Having found somewhere to visit and phoned the business to ask about access requirements it’s quite likely that the place you want to stay isn’t perfect and not as straightforward as it would be if you were in your own home. Instead of not going anywhere and staying home, (sound familiar?) there are products out there to make accessible rooms accessible to you?
Everybody is unique and because we are all unique our version of accessible is different. What works for one person may not work for another. Some people cannot manage without a hoist to transfer from A to B without a hoist. This doesn’t have to mean that travel is out of the question. If you are hoisted, chances are to save space and for convenience you have ceiling track throughout your home. Unfortunately this isn’t portable. There are however portable hoists available for purchase or hire. See the image below. If hiring a hoist you may want to check the dimensions with the company to check that it will fit through doorways.
Granted this isn’t small by any means but you can see that it does fold and can be moved about. For the purposes of this blog post all images are taken from mobility websites and I’m not endorsing any particular product just giving some idea of what’s available. If you use something that I haven’t included in this post. Please get in touch.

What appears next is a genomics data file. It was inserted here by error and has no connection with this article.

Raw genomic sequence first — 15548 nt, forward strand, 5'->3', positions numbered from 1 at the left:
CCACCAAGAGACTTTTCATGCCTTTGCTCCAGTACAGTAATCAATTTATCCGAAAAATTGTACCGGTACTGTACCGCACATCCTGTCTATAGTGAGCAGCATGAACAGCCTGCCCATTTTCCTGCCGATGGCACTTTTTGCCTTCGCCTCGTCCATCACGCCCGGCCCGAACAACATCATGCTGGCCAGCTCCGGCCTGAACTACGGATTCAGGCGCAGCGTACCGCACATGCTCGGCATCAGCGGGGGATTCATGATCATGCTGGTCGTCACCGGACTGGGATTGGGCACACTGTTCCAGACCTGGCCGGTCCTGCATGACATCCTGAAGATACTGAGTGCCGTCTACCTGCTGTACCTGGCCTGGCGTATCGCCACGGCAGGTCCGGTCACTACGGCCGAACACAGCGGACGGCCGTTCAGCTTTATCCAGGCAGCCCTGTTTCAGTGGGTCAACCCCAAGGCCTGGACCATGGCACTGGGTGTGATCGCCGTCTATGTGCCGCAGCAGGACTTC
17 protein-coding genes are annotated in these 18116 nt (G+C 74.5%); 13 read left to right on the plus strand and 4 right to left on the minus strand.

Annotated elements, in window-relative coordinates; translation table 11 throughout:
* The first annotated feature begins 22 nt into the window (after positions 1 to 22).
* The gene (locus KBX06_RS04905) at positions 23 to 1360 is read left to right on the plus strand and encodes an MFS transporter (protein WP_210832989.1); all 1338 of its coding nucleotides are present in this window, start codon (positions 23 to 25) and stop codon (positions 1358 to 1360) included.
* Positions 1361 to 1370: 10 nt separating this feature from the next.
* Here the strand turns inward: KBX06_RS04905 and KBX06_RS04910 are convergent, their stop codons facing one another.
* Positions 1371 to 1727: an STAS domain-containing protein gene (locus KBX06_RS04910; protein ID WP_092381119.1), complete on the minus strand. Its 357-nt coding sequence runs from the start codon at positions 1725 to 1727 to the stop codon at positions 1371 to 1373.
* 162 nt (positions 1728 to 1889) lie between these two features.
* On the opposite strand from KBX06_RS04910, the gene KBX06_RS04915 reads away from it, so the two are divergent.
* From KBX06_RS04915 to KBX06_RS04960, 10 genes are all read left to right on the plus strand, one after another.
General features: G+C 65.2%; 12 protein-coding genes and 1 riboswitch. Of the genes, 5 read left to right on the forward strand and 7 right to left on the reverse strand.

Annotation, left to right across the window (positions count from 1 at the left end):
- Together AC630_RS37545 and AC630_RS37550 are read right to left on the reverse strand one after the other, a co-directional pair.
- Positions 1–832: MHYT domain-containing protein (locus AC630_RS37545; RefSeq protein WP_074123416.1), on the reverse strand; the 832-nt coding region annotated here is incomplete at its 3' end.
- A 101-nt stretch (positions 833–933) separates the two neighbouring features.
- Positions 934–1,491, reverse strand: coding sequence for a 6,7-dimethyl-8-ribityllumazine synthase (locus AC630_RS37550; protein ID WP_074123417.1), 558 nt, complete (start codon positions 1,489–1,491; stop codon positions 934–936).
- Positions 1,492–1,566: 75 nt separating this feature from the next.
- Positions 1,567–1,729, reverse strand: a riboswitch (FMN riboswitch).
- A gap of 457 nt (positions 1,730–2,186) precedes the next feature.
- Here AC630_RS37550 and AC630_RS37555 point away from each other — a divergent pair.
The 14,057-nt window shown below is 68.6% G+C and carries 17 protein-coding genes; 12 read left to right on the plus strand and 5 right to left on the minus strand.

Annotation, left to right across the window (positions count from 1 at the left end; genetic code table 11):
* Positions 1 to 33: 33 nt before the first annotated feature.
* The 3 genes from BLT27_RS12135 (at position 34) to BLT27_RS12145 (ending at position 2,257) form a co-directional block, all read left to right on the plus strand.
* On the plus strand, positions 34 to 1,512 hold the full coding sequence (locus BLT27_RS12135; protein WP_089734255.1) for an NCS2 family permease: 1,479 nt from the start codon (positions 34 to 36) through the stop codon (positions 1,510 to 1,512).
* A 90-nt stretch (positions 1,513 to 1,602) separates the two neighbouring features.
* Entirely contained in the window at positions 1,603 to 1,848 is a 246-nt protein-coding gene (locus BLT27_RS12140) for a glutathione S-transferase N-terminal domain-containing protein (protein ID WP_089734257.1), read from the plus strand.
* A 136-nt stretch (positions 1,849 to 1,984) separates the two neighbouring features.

Patient Transfer Aids
If you don’t need a hoist but need some help transferring there are many aids available. You do need to be able to weight bear to use these.
A Patient Turner, like the picture above is a device that assists you to transfer without putting strain on the person helping you. Stand on the disc with knees against the pads, holding onto the bar at the top which you can also use to pull yourself up into a standing position and the patient turner can be wheeled short distances by your PA. Not sure how portable they are in practice but the top bar can be unscrewed for transport on most models.
The image above is of a turntable, a more portable device then the patient turner. The disc turns around, enabling an individual to be assisted from A to B without having to struggle to move feet and turn around. Stand on the disc and with the help of someone else the movement to turn around is initiated, the disc turns around. This is what I use to get from my wheelchair to bed. By positioning my wheelchair next to the bed, disc on the floor, under my feet, I can stand, (with the help of my PA.) The disc turns and my legs go from being in front of my wheelchair to in front of the bed. A 90 degree turn has been achieved and all I have to do is stand, very portable.